• Should the test be easy problems, hard problems, or a mix? (template)
    • Biggs, J. "Aligning Teaching for Constructing Learning." (PDF) Higher Education Academy, 2005.
    • MATH 1200 learning outcomes (1, 2, 3).
    Mathematical and pedagogical autobiography (.pdf .tex)
    4Wed Sep 18 Intervening:
    • Tips for retention:
      • If someone gets below a C on anything, tell them they have to come see you in their office hours.
      • If a student misses more than one class period, call their cell phone (?or email first) and ask them if they are OK.
      • Develop a buddy system for attendance -- have students introduce themselves to each other on the first day, and then when someone is gone ask their buddy where they are and why they are missing and to try to track the person down if they haven't heard from them.
    • The Ohio University Academic Advancement Center offers Supplemental Instruction and a Math Center.
    • The Allen Student Help Center can help students who are academically adrift. If a student disappears from your class or is beyond your ability to help, submit an Academic Alert.
    • If you think a student may need accomodation due to a disability, refer them to Student Accessibility Services.
    • If you think a student may be a danger to themselves or others, report them.
    • If you observe sexual misconduct you are required to report it; further guidance.
    Peer observation (.tex)
    5Wed Sep 25 Classroom Craft
    Board skills:
    Write large, work left-to-right and top-to-bottom, use the whole board, use colors, write objectives/ outline, organize.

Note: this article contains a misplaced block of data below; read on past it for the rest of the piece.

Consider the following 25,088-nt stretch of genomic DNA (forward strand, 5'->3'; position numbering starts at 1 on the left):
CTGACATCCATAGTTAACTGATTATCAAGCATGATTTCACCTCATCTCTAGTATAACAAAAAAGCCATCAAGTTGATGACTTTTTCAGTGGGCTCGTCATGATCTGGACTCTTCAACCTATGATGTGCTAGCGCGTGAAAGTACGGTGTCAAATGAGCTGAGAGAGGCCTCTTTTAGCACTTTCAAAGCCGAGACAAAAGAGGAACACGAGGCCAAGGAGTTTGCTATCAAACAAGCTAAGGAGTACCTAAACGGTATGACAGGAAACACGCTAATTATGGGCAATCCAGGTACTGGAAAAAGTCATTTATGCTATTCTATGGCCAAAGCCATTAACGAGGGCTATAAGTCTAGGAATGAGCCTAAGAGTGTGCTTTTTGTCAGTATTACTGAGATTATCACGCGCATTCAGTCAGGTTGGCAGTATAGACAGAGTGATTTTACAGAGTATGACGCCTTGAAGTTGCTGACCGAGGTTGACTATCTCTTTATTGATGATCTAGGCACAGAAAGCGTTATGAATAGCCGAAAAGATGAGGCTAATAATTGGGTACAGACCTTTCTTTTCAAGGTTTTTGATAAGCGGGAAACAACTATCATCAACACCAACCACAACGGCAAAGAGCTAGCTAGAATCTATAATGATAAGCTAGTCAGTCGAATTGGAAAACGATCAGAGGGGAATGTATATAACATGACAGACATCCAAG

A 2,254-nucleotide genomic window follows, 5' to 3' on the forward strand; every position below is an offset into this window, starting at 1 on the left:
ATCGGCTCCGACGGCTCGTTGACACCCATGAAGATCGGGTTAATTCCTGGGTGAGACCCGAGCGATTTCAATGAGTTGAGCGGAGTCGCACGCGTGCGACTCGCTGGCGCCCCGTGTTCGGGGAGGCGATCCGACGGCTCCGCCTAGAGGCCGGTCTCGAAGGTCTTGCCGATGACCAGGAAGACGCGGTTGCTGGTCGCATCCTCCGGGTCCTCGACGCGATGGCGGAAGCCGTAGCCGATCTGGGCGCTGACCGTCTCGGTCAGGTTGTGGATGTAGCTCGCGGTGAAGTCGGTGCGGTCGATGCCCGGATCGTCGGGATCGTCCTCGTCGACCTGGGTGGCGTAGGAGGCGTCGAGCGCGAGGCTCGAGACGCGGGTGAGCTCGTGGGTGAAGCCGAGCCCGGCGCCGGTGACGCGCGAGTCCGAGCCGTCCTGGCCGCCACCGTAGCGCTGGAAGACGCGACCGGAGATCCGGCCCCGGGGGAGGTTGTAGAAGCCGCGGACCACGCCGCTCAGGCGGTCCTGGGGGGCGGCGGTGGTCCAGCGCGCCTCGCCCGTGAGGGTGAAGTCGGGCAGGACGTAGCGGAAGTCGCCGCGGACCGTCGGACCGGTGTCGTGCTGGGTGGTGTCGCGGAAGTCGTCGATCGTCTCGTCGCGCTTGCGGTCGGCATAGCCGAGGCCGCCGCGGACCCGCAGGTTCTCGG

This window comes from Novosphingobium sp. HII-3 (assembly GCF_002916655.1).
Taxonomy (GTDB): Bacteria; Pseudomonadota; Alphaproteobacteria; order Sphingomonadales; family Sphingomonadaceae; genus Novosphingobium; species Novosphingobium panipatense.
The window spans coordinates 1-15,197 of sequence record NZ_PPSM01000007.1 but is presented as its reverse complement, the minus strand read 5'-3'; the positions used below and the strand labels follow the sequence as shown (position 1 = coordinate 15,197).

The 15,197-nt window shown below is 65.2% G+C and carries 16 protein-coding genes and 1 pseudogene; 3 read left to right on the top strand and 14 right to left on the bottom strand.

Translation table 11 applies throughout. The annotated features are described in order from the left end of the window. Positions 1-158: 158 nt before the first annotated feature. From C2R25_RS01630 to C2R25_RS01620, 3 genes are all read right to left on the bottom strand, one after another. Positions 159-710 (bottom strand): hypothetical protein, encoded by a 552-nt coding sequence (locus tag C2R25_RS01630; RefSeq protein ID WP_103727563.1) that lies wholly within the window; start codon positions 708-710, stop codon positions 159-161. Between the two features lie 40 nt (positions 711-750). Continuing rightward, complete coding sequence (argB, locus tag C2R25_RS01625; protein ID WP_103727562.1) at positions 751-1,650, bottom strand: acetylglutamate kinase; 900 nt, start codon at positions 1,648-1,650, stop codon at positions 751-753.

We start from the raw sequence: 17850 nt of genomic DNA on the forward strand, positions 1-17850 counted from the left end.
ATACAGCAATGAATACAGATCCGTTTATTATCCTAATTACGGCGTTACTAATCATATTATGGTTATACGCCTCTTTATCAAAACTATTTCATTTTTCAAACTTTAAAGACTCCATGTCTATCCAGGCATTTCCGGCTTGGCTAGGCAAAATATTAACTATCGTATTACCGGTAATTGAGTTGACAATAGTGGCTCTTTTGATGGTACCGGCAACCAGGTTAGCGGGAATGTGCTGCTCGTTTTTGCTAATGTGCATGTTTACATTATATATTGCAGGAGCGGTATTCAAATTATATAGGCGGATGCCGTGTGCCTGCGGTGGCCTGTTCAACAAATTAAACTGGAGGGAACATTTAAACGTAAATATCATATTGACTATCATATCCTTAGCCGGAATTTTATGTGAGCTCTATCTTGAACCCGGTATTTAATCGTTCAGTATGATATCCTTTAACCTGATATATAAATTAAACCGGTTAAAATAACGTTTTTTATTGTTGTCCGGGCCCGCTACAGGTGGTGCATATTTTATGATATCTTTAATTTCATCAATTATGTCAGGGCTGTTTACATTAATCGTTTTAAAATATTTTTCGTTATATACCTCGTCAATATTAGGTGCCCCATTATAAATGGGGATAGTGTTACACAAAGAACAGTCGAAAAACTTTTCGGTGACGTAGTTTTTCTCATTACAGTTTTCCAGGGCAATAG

Projector skills:
    Preload, do not switch back and forth, use a pointer.
    Vocal Techniques for Actors, avoid sore throats, stretch your mouth; shut the doors.
    Body language:
    Be aware; varies by culture and gender. Arrange the space.
    If you are not enthusiastic about the topic, act like you are. Spice things up (a little).
    Design a test (.tex)
    6Wed Oct 2 Active learning
    Why do it?
    How to do it:
    Faculty observation (.tex)
    7Wed Oct 9 Writing mathematics with LaTeX Design an active-learning activity (.tex).
    8Wed Oct 16 Active learning activities. Make your test from week 5 in LaTeX. Submit by email the source (.tex, any graphics) and the resulting .pdf file.
    9Wed Oct 23 Teaching Portfolios (Tim Vickers) Implement and report on your active-learning activity (.tex).
    10Wed Oct 30
    Syllabus preparation:
    What would you do? (dilemmas)
    Disruptive students: talking, texting, over-participation, arguing,...
    Critique a teaching philosophy (.tex)
    11Wed Nov 6 Mathematical software: Critique a syllabus (.tex)
    12Tues Nov 12 Keith Devlin-Fest: Prepare for the fest
    13Wed Nov 20 Using the web: Make a syllabus for one of the Spring semester MATH classes here, pretending you will be the instructor. Clearly label this syllabus as an exercise and not real.
    14Wed Nov 27 Thanksgiving holiday, no meeting
    15Wed Dec 4 Odds and ends:
    Learning from your evaluations.
    End of semester tasks:
    • Submit grades via the online grading system; stick to the MATH 1200 grading scale
    • Print a copy of your submitted grades and turn it in to the office.
    • Print a copy of your grades spreadsheet and turn it in to the office.
    • Turn the students' final exams in to the office.
    • If you will not teach the same course next semester, turn in your textbook.
    Make your webpage
    16Mon Dec 9 7:00 pm Final Exam (virtual; your physical presence is not required) Substitute summative activity

    Martin J. Mohlenkamp
    Last modified: Wed Dec 4 08:37:36 EST 2013